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With every new technology and paradigm, there are a lot of misconceptions, but I’ll try to set the record straight about the most common ones concerning bots.
1. Bots are A.I.
Most bots do not currently use A.I., and a lot of them will never need to use A.I.
Some bots use natural language processing / natural language understanding to map what the user is saying to an actual intent. For example, there are many ways to say you want to book a ticket to a movie — “I wanna book a ticket for later this evening”, “I want to go to the movies tonight”, “book me a ticket to a movie after 8 p.m.” — all of these mean more or less the same, but for a developer it is quite hard to map these into an intent to book a ticket this evening. That is the most common use of A.I. today in bots, but this is not what most people think about when they say artificial intelligence.
In addition, A.I. is not limited to bots, and they are by far not the only use case for A.I. There are great solutions — for example, image recognition or finding the right song you want to hear right now — that use A.I. but do not require bots.
2. Bots are easier to build than apps
Building a great conversational bot is as hard as building any app. The complexities are in different things — with conversational interfaces you have less control over the flow and need to accommodate more paths in the user funnel. In simple terms, building a conversation is as hard as building a good UI for an Android or an iOS app.
I was at an event where someone said, “Bots are super easy; we take care of all the experience in our platform.” Here are my thoughts about that:
3. Text is the only way to interact with bots
Conversational interfaces can be rich and provide users with an easy and productive experience. Most major chat platforms provide controls, such as buttons, that let you guide the user in the conversation.
4. Bots are the only way to integrate services into chat apps
Building a bot is only one of three ways to integrate with Slack:
- Notifications : Post content from your service into Slack.
- Slash commands : Use Slack as your command line for your service.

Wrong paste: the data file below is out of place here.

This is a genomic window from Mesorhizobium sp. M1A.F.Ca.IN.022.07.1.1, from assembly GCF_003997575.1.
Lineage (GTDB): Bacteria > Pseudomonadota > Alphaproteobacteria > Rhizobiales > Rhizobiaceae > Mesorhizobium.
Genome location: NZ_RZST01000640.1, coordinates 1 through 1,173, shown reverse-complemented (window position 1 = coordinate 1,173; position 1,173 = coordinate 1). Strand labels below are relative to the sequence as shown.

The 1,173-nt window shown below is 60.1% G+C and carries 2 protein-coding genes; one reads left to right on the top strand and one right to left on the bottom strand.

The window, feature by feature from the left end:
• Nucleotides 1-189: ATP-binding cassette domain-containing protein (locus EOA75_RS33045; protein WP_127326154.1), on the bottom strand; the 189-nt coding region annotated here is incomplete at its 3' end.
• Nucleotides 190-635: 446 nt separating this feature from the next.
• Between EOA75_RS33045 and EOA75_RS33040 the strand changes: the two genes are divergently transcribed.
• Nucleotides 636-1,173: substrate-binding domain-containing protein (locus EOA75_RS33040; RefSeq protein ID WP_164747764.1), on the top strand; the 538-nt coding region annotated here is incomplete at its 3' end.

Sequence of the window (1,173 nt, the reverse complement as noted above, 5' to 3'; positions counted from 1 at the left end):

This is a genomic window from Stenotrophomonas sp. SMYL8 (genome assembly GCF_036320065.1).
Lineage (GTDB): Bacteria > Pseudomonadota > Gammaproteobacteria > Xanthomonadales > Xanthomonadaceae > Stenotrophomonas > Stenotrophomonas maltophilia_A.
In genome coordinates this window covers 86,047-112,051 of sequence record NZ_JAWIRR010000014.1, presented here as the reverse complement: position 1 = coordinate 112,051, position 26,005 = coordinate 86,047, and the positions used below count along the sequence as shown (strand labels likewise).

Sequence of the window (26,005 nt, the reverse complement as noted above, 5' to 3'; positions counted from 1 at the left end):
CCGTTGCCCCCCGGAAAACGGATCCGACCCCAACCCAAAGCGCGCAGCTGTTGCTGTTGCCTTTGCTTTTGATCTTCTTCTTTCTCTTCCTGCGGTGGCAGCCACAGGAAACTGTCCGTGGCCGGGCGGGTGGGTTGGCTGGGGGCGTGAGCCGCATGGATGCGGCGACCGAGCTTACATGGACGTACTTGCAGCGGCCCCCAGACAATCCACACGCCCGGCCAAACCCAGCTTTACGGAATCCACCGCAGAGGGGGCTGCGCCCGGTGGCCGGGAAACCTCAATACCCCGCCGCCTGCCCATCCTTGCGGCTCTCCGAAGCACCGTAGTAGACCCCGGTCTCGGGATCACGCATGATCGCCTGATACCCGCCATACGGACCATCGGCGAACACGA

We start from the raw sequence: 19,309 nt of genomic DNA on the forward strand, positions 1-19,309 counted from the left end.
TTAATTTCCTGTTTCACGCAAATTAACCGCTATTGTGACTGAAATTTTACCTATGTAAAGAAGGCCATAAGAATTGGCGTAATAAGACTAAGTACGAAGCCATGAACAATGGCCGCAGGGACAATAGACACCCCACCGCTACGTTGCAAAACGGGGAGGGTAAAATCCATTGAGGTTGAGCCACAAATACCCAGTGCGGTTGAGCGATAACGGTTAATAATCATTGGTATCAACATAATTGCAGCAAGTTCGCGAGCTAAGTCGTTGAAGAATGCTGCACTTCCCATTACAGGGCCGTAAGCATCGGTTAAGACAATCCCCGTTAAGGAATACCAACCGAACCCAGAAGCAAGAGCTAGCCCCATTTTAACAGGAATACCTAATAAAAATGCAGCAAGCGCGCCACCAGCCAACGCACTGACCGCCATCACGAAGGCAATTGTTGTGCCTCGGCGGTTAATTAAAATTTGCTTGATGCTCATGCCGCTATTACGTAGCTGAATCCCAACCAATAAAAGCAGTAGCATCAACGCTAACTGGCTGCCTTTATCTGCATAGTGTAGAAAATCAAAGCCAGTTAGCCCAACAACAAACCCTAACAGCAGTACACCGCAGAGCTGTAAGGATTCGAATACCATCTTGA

- Bots : Yes, expose your application through conversation.
You can bundle these platform features into Slack apps. There are a lot of smart people out there who think integrations in chat apps can take many forms.
5. Bots will replace apps/services
For services, that is just silly! That is like saying that the color blue is going to replace cars. Bots are an interface, a way to expose your service; they will not replace your service because bots have no meaning without the service.
Bots might, for some services, be the only interface, and that is fine. We might see some classes of apps fade away, because users will choose the bot as the sole interface. But for a lot of services, bots will be one of several interfaces users will have to interact with the service.
6. Bots will make humans redundant
Bots will automate a few tasks, but in most cases bots will create more opportunities for humans to collaborate in a productive way.
Take, for example, the Sensay bot: It actually creates a lot of new job opportunities. And there are many more like that. Bots can serve as a mediator between humans; they can facilitate new human services that were not available until now in chat mediums such as support, mentorship, and sales.
7. All bots are the same
This is a brave new world, and there are a lot of open questions and opinions left to be answered. If we treat bots as another great way to expose services, we can all improve the way we understand and interact with them.
There are all types of bots: work bots, game bots, art bots, and more. They have some things in common, but some things are very different. While some articles lament the problem of too many platforms and too little use cases, this is not true for B2B bots. There are tons of profitable and valuable use cases to be built out there. So get building!
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